Kunz: The touring we did was so awesome. All the bands kicked so much ass. It was like a giant party for a few months. “Soil and Seed” is definitely a crowd favorite, it’s a good way to end the set. It’s funny, when I wrote that song, I wanted a song that sounded like “Where the Slime Live” by Morbid Angel. Even though it doesn’t sound like our other songs, people love it.
Dead Rhetoric: What do you feel the best and worst parts of nonstop touring are?
Kunz: Best = partying and playing music. Worst = you’re fucking broke.
Dead Rhetoric: Do you have any more touring plans in the immediate future?
Kunz: We’re working on our spring schedule right now, so keep checking the Facebook page for updates on that stuff.
Dead Rhetoric: Were there any bands in particular that were a lot of fun to play with?
Kunz: Every band we’ve toured with has been awesome. Most recently, watching Exhumed every night was fucking awesome. They opened with The Walking Dead intro. Regardless if you like or watch the show, what a badass song and perfect way to start a gore-filled set. Dillon and the chainsaw, man….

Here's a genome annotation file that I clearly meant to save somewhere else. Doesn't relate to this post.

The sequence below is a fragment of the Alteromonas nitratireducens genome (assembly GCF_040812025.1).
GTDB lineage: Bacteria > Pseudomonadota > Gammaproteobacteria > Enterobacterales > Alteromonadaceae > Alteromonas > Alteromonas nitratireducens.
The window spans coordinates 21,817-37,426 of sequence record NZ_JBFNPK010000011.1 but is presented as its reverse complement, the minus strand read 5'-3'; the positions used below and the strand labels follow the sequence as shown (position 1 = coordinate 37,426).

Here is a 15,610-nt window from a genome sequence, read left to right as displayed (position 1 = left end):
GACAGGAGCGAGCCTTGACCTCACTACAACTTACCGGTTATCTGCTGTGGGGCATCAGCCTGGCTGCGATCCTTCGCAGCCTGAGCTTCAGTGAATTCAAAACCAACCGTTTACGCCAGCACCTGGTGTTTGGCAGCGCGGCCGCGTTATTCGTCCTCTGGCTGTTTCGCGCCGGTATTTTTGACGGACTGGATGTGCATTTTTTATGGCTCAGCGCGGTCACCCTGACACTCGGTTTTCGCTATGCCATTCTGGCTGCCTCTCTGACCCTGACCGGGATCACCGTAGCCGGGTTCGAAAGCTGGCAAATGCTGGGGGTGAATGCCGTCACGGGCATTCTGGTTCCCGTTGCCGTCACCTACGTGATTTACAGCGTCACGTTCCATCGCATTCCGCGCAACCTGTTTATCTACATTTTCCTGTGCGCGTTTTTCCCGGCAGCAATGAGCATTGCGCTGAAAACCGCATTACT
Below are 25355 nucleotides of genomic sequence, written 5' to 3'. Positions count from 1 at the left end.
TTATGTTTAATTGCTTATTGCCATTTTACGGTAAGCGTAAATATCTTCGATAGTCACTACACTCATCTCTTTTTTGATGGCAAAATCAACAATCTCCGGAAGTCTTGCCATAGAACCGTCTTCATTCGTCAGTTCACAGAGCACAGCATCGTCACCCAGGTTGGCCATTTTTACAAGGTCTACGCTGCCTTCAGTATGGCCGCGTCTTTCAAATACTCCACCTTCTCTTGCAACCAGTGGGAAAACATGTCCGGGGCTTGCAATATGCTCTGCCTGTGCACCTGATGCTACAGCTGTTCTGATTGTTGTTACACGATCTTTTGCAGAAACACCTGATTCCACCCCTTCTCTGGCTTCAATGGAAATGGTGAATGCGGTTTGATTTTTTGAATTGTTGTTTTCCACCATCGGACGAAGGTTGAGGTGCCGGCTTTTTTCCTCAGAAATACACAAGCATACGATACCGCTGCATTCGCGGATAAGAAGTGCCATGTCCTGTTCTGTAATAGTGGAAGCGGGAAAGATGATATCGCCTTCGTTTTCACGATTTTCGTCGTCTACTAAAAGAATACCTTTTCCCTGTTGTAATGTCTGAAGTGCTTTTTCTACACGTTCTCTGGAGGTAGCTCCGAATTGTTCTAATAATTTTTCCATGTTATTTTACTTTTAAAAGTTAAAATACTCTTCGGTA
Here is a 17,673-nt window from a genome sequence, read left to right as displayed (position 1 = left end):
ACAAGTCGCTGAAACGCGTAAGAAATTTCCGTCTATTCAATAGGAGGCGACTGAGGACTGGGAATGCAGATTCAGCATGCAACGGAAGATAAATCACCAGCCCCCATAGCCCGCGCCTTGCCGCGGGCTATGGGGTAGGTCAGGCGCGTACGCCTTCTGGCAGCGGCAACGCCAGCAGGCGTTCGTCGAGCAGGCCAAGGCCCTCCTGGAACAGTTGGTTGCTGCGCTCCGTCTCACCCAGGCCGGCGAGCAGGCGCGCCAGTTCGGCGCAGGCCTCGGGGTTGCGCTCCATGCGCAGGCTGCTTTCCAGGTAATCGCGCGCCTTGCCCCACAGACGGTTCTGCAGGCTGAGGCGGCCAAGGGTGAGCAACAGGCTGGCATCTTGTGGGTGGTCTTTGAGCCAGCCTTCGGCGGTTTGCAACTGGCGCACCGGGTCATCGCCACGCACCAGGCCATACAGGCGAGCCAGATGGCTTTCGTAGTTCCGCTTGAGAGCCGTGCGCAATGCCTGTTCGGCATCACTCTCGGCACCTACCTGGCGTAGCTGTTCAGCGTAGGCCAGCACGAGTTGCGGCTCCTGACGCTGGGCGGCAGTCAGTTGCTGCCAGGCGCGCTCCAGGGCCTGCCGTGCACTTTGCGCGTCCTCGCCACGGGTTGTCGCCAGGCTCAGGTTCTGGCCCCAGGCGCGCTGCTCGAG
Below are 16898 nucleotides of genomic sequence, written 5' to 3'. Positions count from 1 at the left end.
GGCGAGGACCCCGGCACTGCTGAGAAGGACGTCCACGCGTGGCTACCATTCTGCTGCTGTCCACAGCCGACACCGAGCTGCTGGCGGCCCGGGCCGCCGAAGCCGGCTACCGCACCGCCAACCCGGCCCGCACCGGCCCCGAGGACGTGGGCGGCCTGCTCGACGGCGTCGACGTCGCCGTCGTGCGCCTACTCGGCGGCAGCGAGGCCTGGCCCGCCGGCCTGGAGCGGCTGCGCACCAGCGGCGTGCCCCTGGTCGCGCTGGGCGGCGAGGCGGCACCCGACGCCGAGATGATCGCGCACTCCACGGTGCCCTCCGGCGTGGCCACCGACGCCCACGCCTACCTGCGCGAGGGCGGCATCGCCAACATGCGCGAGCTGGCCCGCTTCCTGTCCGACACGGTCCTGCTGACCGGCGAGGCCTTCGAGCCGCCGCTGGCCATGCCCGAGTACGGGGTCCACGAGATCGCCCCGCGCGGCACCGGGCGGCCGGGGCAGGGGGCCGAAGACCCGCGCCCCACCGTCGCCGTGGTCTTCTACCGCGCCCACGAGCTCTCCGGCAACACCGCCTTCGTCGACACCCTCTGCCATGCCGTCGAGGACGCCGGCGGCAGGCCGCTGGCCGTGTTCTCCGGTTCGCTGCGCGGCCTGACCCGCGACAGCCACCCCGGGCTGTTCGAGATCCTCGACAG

Dead Rhetoric: I recently read the band’s stance on using crowd funding like Indiegogo and Kickstarter and found it quite admirable. Why is it that you think that bands (and fans) are more or less welcoming this with open arms lately?
Kunz: I’m glad you understand our point. I really don’t know. People with disposable income? People who have never been in a band and know how it works? I really don’t know why people are supporting it considering it has been used almost entirely in the wrong way so far. I do feel there is a right way of going about, like I said about recording and pressing a record. If a band gives incentives that are actually worth it, much like an investor does with a company, than yes go for it, but it has not been done that way in my eyes at least. But asking for a handout for a van or trailer or mechanic costs? $25,000 grand to record your album in a friend’s basement? Fuck outta here homeboy. I was brought up to work hard for what you want in life, and that is the way it is and always will be for this band.